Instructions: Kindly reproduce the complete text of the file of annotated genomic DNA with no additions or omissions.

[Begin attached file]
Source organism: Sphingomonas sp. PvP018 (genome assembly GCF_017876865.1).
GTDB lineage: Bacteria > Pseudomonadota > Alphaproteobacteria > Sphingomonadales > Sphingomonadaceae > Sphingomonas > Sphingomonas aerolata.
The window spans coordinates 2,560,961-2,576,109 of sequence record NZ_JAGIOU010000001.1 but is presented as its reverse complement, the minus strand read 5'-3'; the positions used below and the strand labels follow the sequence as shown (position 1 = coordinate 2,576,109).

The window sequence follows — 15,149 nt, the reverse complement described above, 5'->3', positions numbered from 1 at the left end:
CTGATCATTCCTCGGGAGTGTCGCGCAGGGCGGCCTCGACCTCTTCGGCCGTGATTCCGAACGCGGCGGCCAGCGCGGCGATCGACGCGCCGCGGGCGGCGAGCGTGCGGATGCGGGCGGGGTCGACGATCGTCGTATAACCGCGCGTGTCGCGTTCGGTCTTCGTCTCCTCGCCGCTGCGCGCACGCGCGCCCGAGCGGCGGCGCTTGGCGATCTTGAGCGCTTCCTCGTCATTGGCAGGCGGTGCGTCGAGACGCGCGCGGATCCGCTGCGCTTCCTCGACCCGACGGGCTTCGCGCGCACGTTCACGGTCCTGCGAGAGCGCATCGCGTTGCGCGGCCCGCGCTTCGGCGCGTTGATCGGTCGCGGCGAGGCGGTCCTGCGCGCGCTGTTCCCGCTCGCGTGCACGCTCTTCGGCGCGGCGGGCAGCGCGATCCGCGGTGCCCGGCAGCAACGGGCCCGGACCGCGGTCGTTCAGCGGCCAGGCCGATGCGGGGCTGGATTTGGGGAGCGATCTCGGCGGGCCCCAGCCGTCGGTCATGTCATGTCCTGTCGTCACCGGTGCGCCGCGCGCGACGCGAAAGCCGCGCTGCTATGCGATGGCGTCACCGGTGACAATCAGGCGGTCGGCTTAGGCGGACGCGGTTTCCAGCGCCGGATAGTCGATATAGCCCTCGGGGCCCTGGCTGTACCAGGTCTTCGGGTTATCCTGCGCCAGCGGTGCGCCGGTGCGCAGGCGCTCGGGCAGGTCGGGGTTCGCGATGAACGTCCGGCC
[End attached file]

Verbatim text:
Source organism: Sphingomonas sp. PvP018 (genome assembly GCF_017876865.1).
GTDB lineage: Bacteria > Pseudomonadota > Alphaproteobacteria > Sphingomonadales > Sphingomonadaceae > Sphingomonas > Sphingomonas aerolata.
The window spans coordinates 2,560,961-2,576,109 of sequence record NZ_JAGIOU010000001.1 but is presented as its reverse complement, the minus strand read 5'-3'; the positions used below and the strand labels follow the sequence as shown (position 1 = coordinate 2,576,109).

The window sequence follows — 15,149 nt, the reverse complement described above, 5'->3', positions numbered from 1 at the left end:
CTGATCATTCCTCGGGAGTGTCGCGCAGGGCGGCCTCGACCTCTTCGGCCGTGATTCCGAACGCGGCGGCCAGCGCGGCGATCGACGCGCCGCGGGCGGCGAGCGTGCGGATGCGGGCGGGGTCGACGATCGTCGTATAACCGCGCGTGTCGCGTTCGGTCTTCGTCTCCTCGCCGCTGCGCGCACGCGCGCCCGAGCGGCGGCGCTTGGCGATCTTGAGCGCTTCCTCGTCATTGGCAGGCGGTGCGTCGAGACGCGCGCGGATCCGCTGCGCTTCCTCGACCCGACGGGCTTCGCGCGCACGTTCACGGTCCTGCGAGAGCGCATCGCGTTGCGCGGCCCGCGCTTCGGCGCGTTGATCGGTCGCGGCGAGGCGGTCCTGCGCGCGCTGTTCCCGCTCGCGTGCACGCTCTTCGGCGCGGCGGGCAGCGCGATCCGCGGTGCCCGGCAGCAACGGGCCCGGACCGCGGTCGTTCAGCGGCCAGGCCGATGCGGGGCTGGATTTGGGGAGCGATCTCGGCGGGCCCCAGCCGTCGGTCATGTCATGTCCTGTCGTCACCGGTGCGCCGCGCGCGACGCGAAAGCCGCGCTGCTATGCGATGGCGTCACCGGTGACAATCAGGCGGTCGGCTTAGGCGGACGCGGTTTCCAGCGCCGGATAGTCGATATAGCCCTCGGGGCCCTGGCTGTACCAGGTCTTCGGGTTATCCTGCGCCAGCGGTGCGCCGGTGCGCAGGCGCTCGGGCAGGTCGGGGTTCGCGATGAACGTCCGGCC